Fansubs: A Necessary Evil
Short for [fan-subtitle] .- version of a foreign film or foreign television program which has been translated by fans and subtitled into a language other than that of the original.
I don’t think Fansubbing groups are evil, but some people – namely distributors – don’t agree with us, and end up taking legal action against the very people who support their projects. The fans.
American television, like the American film industry, doesn’t often get “fansubbed” because people know that the shows they’re interested in seeing will almost always get picked up by a local network for broadcast. This is why we get shows like House M.D. subtitled a few months after the original broadcast, and why we get all of CSI‘s versions dubbed and broadcast at your local TV station.
For smaller television industries in Canada, France, United Kingdom, China, Taiwan, South Korea or Japan, they won’t get broadcast outside their native countries unless their respective copyrights are given to worldwide distributors – in the case of Canada’s Being Erica on BBC World Entertainment, or Catherine on TV5 Monde. Japan’s industry, as well as most industries from countries in the Asian region, lack major distribution in America and Europe because companies fear they won’t get their money worth.
Just think about it like this… your local cinema distributor will only buy the rights to any Audrey Tautou film because that’s the only French actress most people know in your city. Forget about the chance to watch that film you’ve heard about by this no-name director with no-name actors. Unless, of course, said film had already won a few prestigious awards or had broken a record or two.
This is where Fansubbers come to the rescue. Who are these Fansubbers? Obviously, they are mostly fans of the subject. However, I’ve seen people who subtitle things for a living and choose fansub projects based on their interest after watching said video.Fans can be interested in an anime series, a specific filmmaker, an idol or a live-action drama for its cast or thematic. It can be anything that sparks your interest.
Because of this passion for the subject, people subtitling pay extra-attention to the language they use or words they decide to pick because it better illustrates the real personality of a character. Because they are fans, they want to translate as perfect as they can in order to convey the idea that made them interested in the first place. They understand the characters, they understand their personalities, they understand the world and themes. This is something that doesn’t necessarily happen with some subtitles used on official releases.
If a Japanese series (or film) is lucky enough to get picked up by an international distributor, a team is put together to handle the subtitles in the project. The problem with this is that they won’t always be that enthusiastic about a job, hence there will be subtitle work that will meet fan-standards or will fail miserably. Case and point, Magnolia’s home release of the Swedish Let the Right One in, which was met with loads of negativity because Magnolia decided to release the discs with different subtitles than the theatrical version. When the fans complained, the company didn’t see what the big deal was.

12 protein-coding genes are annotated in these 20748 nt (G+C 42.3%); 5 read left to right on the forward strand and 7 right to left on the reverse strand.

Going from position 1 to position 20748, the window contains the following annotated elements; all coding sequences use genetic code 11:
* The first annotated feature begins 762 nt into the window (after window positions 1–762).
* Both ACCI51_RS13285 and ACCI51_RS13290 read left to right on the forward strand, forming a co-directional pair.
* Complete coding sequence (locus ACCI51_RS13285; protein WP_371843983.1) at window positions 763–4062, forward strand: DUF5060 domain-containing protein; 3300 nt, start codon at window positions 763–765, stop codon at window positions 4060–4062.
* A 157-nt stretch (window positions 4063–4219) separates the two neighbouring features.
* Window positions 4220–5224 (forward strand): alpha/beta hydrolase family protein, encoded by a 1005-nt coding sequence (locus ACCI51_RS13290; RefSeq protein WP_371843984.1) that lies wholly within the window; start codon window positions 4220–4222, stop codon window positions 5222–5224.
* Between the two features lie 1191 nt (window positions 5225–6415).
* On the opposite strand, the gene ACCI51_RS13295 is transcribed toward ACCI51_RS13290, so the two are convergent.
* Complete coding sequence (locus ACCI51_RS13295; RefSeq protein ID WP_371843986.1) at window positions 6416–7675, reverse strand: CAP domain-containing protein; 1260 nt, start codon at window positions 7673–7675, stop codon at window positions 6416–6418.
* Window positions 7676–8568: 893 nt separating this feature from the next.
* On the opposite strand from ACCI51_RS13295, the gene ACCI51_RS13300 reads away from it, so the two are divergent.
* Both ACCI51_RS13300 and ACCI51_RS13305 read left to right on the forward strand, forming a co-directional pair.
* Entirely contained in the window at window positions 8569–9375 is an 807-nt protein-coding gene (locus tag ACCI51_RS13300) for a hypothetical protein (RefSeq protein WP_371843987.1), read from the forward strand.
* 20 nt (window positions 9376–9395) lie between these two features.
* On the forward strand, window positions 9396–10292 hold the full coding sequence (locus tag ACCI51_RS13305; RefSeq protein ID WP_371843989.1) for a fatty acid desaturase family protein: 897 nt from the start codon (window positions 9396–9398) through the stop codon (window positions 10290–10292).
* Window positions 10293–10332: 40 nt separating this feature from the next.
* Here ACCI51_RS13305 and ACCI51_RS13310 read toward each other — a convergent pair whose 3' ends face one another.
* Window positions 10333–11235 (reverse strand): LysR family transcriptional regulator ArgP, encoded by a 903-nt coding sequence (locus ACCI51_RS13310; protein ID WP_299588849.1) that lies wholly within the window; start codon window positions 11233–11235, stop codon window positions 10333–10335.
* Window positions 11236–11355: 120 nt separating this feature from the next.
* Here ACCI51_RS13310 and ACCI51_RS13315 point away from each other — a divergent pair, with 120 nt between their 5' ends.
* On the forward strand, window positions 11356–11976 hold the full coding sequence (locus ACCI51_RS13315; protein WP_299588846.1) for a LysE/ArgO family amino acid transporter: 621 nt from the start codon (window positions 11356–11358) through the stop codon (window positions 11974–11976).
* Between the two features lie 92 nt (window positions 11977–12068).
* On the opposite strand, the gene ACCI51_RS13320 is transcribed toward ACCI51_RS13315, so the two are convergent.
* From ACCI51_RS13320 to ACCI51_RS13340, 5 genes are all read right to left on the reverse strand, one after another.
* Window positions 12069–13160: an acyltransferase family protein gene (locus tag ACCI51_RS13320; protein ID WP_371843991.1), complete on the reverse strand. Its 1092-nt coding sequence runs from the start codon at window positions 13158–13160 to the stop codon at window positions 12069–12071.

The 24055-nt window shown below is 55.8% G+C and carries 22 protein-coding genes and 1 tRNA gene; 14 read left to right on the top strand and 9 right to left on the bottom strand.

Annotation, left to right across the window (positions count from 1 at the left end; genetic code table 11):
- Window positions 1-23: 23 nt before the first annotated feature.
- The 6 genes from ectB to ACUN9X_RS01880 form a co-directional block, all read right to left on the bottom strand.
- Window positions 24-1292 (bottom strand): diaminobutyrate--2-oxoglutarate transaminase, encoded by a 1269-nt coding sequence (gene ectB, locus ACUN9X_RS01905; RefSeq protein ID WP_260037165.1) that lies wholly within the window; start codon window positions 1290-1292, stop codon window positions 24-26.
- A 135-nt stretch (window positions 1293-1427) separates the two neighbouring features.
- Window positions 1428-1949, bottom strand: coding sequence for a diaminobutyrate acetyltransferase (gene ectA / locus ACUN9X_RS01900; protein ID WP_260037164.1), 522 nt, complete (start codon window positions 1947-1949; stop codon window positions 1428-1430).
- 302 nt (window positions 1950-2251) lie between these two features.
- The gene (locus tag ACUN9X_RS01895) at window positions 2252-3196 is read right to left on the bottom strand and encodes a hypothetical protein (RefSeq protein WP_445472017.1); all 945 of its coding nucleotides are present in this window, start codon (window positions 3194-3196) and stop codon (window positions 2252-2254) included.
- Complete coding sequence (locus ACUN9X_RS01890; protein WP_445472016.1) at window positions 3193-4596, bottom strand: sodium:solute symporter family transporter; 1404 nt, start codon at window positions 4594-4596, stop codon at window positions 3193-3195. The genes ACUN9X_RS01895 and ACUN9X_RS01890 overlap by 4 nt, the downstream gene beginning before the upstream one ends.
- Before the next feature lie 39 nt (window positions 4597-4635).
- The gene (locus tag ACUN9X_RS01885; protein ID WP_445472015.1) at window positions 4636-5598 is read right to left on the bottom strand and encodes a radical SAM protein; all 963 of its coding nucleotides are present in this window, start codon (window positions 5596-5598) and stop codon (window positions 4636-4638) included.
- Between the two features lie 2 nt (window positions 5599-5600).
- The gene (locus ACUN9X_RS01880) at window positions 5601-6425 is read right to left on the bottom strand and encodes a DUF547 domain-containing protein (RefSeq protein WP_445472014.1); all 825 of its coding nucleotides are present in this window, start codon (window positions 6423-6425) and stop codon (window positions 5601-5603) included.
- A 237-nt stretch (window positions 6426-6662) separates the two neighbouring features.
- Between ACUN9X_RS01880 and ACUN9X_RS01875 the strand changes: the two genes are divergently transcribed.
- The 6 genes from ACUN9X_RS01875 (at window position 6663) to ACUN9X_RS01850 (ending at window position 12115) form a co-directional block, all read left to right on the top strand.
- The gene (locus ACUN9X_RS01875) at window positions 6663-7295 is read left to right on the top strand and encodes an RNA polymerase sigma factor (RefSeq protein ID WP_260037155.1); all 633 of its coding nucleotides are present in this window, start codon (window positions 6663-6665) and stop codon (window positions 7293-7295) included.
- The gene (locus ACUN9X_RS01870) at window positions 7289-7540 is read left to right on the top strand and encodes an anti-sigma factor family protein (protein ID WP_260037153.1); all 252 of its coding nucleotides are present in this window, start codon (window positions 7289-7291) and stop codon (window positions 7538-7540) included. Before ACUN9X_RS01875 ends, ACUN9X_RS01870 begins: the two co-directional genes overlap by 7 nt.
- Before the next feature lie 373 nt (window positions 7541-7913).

I’m not saying fansubbing is the best quality work you’ll ever find. In fact, there are groups of fansubs – especially idol-centric fansubs – that will include personal comments in-between the subtitles just because they felt like jumping when two characters played by their favorite idols get a scene together.
After a fansub is done, the word spreads online, and people download the videos and subtitle files. Doing so creates two types of consumers, the one who will see it and forget it, and the person who will be moved emotionally to the point of becoming a fan. Distributors shouldn’t really focus their efforts in the fleeting viewer who will never speak of your work again, instead they should focus on the newly-found audience that wouldn’t have been able to watch otherwise. These are the fans that will tip the decision of a local distributor to get the rights of the project. Do you think that without the already-established fanbases, shows like Inuyasha and Naruto would have gotten American broadcasts and DVD releases?
Of course, if they want to annihilate their own fanbase by sending legal notices to their fans, who are in fact doing a translating job for free, who is stopping them? They are in the right to protect their intellectual property, but why kill their audience? Instead, they could hire the Fansubbing group to use their work… or they could release their own subtitles on the DVDs or Blu-Ray discs. Obviously, neither of these options would stop freeloaders to sell pirated versions and make money off from the work of the distributors AND the work of the fans, but that’s another story…